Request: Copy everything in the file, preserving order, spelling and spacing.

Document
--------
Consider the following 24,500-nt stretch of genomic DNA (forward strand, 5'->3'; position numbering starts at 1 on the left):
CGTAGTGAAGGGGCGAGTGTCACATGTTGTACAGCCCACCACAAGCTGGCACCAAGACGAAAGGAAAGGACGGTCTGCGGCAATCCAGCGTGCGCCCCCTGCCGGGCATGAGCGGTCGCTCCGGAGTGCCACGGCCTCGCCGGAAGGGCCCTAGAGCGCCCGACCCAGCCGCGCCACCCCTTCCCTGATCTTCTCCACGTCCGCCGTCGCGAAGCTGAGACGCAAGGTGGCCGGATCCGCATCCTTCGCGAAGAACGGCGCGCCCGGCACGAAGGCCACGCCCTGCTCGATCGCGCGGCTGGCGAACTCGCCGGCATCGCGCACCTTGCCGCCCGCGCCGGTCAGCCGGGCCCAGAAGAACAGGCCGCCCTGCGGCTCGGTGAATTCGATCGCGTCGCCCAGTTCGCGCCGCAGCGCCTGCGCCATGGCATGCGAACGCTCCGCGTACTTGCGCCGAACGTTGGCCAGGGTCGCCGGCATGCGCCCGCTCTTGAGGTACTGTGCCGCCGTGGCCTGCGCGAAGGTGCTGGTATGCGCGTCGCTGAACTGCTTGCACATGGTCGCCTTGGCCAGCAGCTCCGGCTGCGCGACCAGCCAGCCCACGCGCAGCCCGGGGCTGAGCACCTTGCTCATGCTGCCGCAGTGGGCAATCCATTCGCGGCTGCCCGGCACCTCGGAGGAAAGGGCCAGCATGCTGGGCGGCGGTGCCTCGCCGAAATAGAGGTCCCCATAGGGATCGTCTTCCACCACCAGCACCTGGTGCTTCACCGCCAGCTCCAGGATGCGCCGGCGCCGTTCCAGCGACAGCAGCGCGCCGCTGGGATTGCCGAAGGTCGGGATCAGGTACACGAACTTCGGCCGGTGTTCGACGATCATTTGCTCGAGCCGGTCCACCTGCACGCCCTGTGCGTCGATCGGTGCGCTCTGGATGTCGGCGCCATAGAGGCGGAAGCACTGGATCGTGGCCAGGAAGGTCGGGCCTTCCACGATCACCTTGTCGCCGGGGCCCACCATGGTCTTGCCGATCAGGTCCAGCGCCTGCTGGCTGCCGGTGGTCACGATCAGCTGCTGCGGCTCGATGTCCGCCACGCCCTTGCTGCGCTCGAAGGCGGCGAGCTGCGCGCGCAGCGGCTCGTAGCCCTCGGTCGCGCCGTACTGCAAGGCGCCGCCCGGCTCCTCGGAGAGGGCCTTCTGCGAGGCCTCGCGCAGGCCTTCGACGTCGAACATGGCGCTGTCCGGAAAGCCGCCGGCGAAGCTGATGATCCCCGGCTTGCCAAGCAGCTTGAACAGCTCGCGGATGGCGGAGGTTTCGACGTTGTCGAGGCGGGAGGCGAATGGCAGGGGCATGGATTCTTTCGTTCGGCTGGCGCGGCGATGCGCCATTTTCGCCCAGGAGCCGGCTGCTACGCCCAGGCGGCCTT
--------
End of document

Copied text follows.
Consider the following 24,500-nt stretch of genomic DNA (forward strand, 5'->3'; position numbering starts at 1 on the left):
CGTAGTGAAGGGGCGAGTGTCACATGTTGTACAGCCCACCACAAGCTGGCACCAAGACGAAAGGAAAGGACGGTCTGCGGCAATCCAGCGTGCGCCCCCTGCCGGGCATGAGCGGTCGCTCCGGAGTGCCACGGCCTCGCCGGAAGGGCCCTAGAGCGCCCGACCCAGCCGCGCCACCCCTTCCCTGATCTTCTCCACGTCCGCCGTCGCGAAGCTGAGACGCAAGGTGGCCGGATCCGCATCCTTCGCGAAGAACGGCGCGCCCGGCACGAAGGCCACGCCCTGCTCGATCGCGCGGCTGGCGAACTCGCCGGCATCGCGCACCTTGCCGCCCGCGCCGGTCAGCCGGGCCCAGAAGAACAGGCCGCCCTGCGGCTCGGTGAATTCGATCGCGTCGCCCAGTTCGCGCCGCAGCGCCTGCGCCATGGCATGCGAACGCTCCGCGTACTTGCGCCGAACGTTGGCCAGGGTCGCCGGCATGCGCCCGCTCTTGAGGTACTGTGCCGCCGTGGCCTGCGCGAAGGTGCTGGTATGCGCGTCGCTGAACTGCTTGCACATGGTCGCCTTGGCCAGCAGCTCCGGCTGCGCGACCAGCCAGCCCACGCGCAGCCCGGGGCTGAGCACCTTGCTCATGCTGCCGCAGTGGGCAATCCATTCGCGGCTGCCCGGCACCTCGGAGGAAAGGGCCAGCATGCTGGGCGGCGGTGCCTCGCCGAAATAGAGGTCCCCATAGGGATCGTCTTCCACCACCAGCACCTGGTGCTTCACCGCCAGCTCCAGGATGCGCCGGCGCCGTTCCAGCGACAGCAGCGCGCCGCTGGGATTGCCGAAGGTCGGGATCAGGTACACGAACTTCGGCCGGTGTTCGACGATCATTTGCTCGAGCCGGTCCACCTGCACGCCCTGTGCGTCGATCGGTGCGCTCTGGATGTCGGCGCCATAGAGGCGGAAGCACTGGATCGTGGCCAGGAAGGTCGGGCCTTCCACGATCACCTTGTCGCCGGGGCCCACCATGGTCTTGCCGATCAGGTCCAGCGCCTGCTGGCTGCCGGTGGTCACGATCAGCTGCTGCGGCTCGATGTCCGCCACGCCCTTGCTGCGCTCGAAGGCGGCGAGCTGCGCGCGCAGCGGCTCGTAGCCCTCGGTCGCGCCGTACTGCAAGGCGCCGCCCGGCTCCTCGGAGAGGGCCTTCTGCGAGGCCTCGCGCAGGCCTTCGACGTCGAACATGGCGCTGTCCGGAAAGCCGCCGGCGAAGCTGATGATCCCCGGCTTGCCAAGCAGCTTGAACAGCTCGCGGATGGCGGAGGTTTCGACGTTGTCGAGGCGGGAGGCGAATGGCAGGGGCATGGATTCTTTCGTTCGGCTGGCGCGGCGATGCGCCATTTTCGCCCAGGAGCCGGCTGCTACGCCCAGGCGGCCTT